From her mom, Christie:
Our daughter, Odette, was diagnosed at 14 months old in severe DKA. She had no symptoms other than extreme thirst and vomiting. She was then misdiagnosed by a local doctor. Hours later, she was panting from the acid buildup (and still vomiting), so we took her to our local ER. They didn’t know what was wrong and by then she was severely dehydrated, despite the recommended Pedialyte (sugar!), so they called for an ambulance to take us to the children’s hospital. During the hour long drive, I was trying to keep her awake, despite it being the middle of the night. A mother’s instincts, I guess.
As soon as they had her in a room, they told us the news: “Odette has Type 1 Diabetes, she’s very ill and we’ll do what we can”. Those words still give me shivers to this day. They put an IV in her neck and her arm, I helped hold her down while they put a catheter in, and I couldn’t breastfeed her for 48 hours while she was in PICU. Her blood glucose and acidity were so high that they had to bring her blood glucose down very slowly, as they feared it could cause a cerebral edema. They had told me that if she hadn’t stayed awake, she likely would have gone into a coma. They kept her in the hospital for an additional 5 days, where I slept on a mattress on the floor. The one afternoon that they let us go out for (Mother’s Day) lunch and to play in the hospital children’s room, she contracted a stomach bug! All of her first 4 molars decided to come through while we were in the hospital too! It was a brutal week.
They sent us home for a week, where we called in every time she ate and they told us how much diluted insulin to give her, and then they had us back in to get her on an insulin pump.
The first 6 months was extremely hard, holding our screaming baby down while we changed her sites, up through most nights monitoring her BG, reading books like “When a Child has Diabetes” and “Think Like A Pancreas,” figuring out what actually worked with an infant with T1D (not the standard 15 grams of carbs for a low treatment that we’d been told!), finding tools and products to make it all easier, etc. I joined Facebook groups for support, ordered a JDRF Bag of Hope, and a month after diagnosis, we went to our 1st (of 10 now) JDRF Walk to Cure Diabetes.
We all adjusted (we continually do) and we got Odette a continuous glucose monitor after a year which was both scary (to see what her numbers did) and amazing (quite literally life-saving).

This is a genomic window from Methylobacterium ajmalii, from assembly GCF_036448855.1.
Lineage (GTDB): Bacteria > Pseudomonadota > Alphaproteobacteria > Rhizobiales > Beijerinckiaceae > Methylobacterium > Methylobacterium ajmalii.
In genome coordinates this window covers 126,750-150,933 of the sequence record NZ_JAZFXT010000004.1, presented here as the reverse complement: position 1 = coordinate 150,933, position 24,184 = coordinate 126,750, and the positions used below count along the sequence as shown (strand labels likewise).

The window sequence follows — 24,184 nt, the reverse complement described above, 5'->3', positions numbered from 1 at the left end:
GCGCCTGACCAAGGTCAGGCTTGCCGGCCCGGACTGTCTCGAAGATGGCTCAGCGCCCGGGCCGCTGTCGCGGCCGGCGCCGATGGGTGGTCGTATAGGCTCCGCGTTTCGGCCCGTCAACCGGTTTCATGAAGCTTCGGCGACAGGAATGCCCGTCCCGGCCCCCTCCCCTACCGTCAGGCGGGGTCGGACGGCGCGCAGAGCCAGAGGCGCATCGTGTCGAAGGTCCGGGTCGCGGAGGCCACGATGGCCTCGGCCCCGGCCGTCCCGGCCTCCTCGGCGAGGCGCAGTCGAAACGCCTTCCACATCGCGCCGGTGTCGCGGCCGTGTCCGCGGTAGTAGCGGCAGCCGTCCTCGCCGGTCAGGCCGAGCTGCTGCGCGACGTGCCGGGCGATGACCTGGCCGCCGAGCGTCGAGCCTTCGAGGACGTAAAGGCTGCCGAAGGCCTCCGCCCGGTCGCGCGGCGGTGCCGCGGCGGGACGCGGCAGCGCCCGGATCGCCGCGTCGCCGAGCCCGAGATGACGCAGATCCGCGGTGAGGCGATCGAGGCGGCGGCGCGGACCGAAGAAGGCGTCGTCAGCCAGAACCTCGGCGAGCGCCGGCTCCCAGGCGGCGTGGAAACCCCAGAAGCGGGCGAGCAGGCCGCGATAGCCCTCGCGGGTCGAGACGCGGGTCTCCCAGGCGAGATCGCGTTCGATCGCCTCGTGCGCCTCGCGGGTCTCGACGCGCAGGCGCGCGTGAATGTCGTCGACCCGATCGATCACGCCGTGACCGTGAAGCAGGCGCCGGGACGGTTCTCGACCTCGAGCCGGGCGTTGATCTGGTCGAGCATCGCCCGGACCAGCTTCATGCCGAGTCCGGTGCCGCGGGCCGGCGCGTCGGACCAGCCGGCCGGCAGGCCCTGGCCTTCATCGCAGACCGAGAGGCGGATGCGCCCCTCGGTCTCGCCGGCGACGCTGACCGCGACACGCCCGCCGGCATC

We did a cross-country move, away from our family and friends, a year and a half later so that I could stay home with her full-time to manage her diabetes.
I became a JDRF mentor in 2015, and Odette was a JDRF Ambassador for a few years as well.
Myself and another mom started a local Facebook group for parents of children with Type 1 in 2017, which now has 364 members. I support the group with reference and advocacy files, and posts.
We have done the JDRF Walk 12 times in 10 years as we have a yearly Walk team in 2 different locations! My mother-in-law heads up our biggest Walk team in Halifax, Nova Scotia, Canada with a bunch of our extended family. 🥰
Our family helped support new families in organizing and running the New Families Tent at the 2023 JDRF Walk as well.
The technology available has changed a lot over these last 10 years. We now have our daughter on a loop which has also improved her/our control – I’ve finally had weeks where I have been able to sleep full nights! With an increased desire for independence, Odette is now taking on more of her own testing, weighing of food, bolusing, correcting, etc, which is good for her development and our respite.
We are incredibly proud of our girl. We all have a love-hate relationship with T1D and experience burnout and grief in sporadic waves. But we’ve also found gratitude for this chronic disease in the strength that we’ve found, resiliency as a family, and in wonderful friendships created.
We are optimistic that there will be a viable cure in our daughter’s lifetime. 💙
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